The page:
How to Read People

People are so much more than that what you see in a first glance.  Unfortunately, you can see race, height, the color of someone’s eyes, and how they are dressed.  You can’t see the experience they have.  You can’t see what makes them sad or happy.  You have no idea if they struggle with loss, or if they need support.  They could be a millionaire, dressed in flip flops, and cut off jeans.   They could also be homeless, dressed in a suit and tie.  We make assumptions about people so often, but we have lost the ability to ask questions and make conversation.

I’m often amazed when I see patients and they talk about their past.  Whether they are old or young, they all have stories.  They have things that they are proud of and accomplishments, and sometimes they have a deep sadness that they can’t manage anymore.  They come to me for help, but they also come with an expectation that they will be judged for whatever they need.  I do my best to listen, and to provide support, but often they struggle to trust me.  Sometimes, they have issues with trust that are affecting their happiness, and that becomes to goal for treatment.

I’m often sad when I hear people talking about others.  They make judgements and assumptions around how someone looks, because it’s easier than taking the risk of getting to know someone.  It happens in high school and college as cliques form and lines are drawn.  When I think about this, I think about the Breakfast Club, the 80’s movie with the students in detention.  The jock and the princess, the brain and the criminal, and the basket case represent the groups that come from our labels.  Scratch beneath the surface of those characters and they all had things in common.   They all had issues in school, expectations that created a path for them, and a struggle to find out who they really are.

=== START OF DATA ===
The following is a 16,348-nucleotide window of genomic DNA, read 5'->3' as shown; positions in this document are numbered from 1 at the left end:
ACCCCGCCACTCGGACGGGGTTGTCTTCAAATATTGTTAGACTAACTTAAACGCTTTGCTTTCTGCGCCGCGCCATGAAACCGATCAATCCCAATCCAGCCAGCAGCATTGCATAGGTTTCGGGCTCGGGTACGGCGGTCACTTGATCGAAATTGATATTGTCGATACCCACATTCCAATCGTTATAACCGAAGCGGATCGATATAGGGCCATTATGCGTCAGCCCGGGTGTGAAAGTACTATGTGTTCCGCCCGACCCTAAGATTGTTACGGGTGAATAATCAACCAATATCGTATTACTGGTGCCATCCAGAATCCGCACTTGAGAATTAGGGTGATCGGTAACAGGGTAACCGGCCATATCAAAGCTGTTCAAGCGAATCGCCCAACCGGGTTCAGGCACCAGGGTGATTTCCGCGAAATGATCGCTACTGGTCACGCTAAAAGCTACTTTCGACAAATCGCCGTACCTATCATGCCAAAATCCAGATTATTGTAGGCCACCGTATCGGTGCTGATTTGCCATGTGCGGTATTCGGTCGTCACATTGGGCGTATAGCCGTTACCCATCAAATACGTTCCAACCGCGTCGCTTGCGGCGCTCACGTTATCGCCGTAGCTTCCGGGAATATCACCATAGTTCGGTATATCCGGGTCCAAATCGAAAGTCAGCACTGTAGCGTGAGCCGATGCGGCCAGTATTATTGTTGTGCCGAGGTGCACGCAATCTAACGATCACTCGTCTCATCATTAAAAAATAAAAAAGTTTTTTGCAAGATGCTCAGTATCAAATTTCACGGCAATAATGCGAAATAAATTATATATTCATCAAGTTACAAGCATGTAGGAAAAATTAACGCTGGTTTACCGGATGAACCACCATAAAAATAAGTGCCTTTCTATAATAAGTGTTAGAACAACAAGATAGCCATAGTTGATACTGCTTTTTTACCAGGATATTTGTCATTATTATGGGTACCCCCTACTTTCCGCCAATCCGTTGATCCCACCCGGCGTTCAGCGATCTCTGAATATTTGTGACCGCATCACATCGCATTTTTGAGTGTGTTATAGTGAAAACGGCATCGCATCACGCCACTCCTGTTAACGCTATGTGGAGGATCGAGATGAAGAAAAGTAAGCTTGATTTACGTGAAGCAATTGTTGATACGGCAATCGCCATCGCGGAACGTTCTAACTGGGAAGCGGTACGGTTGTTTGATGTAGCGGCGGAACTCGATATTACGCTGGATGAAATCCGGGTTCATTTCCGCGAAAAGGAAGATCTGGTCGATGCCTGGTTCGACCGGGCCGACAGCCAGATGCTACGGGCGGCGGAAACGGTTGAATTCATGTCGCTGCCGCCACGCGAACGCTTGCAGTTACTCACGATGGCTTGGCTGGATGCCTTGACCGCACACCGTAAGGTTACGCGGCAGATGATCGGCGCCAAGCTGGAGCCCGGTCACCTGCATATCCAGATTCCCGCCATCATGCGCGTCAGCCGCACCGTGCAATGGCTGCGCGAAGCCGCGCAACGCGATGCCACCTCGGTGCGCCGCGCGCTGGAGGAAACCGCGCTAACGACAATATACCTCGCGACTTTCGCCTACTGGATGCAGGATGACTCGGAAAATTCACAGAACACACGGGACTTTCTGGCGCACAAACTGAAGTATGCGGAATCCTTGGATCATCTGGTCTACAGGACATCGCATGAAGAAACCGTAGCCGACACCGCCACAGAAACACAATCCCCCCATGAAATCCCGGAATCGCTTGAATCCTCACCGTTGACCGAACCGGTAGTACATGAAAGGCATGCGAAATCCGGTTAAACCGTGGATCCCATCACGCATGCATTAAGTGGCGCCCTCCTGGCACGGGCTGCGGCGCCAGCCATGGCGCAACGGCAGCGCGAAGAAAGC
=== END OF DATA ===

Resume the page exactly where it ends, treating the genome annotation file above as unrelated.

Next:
When you meet people, don’t just say hi and judge them by their looks and their dress.  I have worked with people of different classes, races, and backgrounds.  I have worked with homeless people, who were more proud than some with the financial resources that kept them warm and housed.  I have worked with others who had so many resources, but were so sad they struggled to get out of bed every day.  Don’t think that just because someone smiles, they are happy, and don’t think that just because someone is sad, that their lives are miserable.  Some homeless would love to find housing, and some with housing would like to be homeless because there is a freedom that comes with no responsibility.   Meet people and find out what they like.  Find out about their goals and dreams.  Ask about their family, and where they come from.  Only with information can you find out about who they are.  If someone wants to get to know you, help them understand who you are.  Don’t let them take advantage of you, but allow them to get to know you as you get to know them.

Reading people isn’t easy, and it takes time and conversation.  Don’t make assumptions based only on what you see in the moment you see them.  Take the time and talk.  If you get to know someone and they take advantage of you, don’t stay in the relationship.  If you get to know someone and they turn out to teach you something, think if it as a gift.  Reading people shouldn’t happen in a moment.  It happens in time, and it’s part of being happy, for life.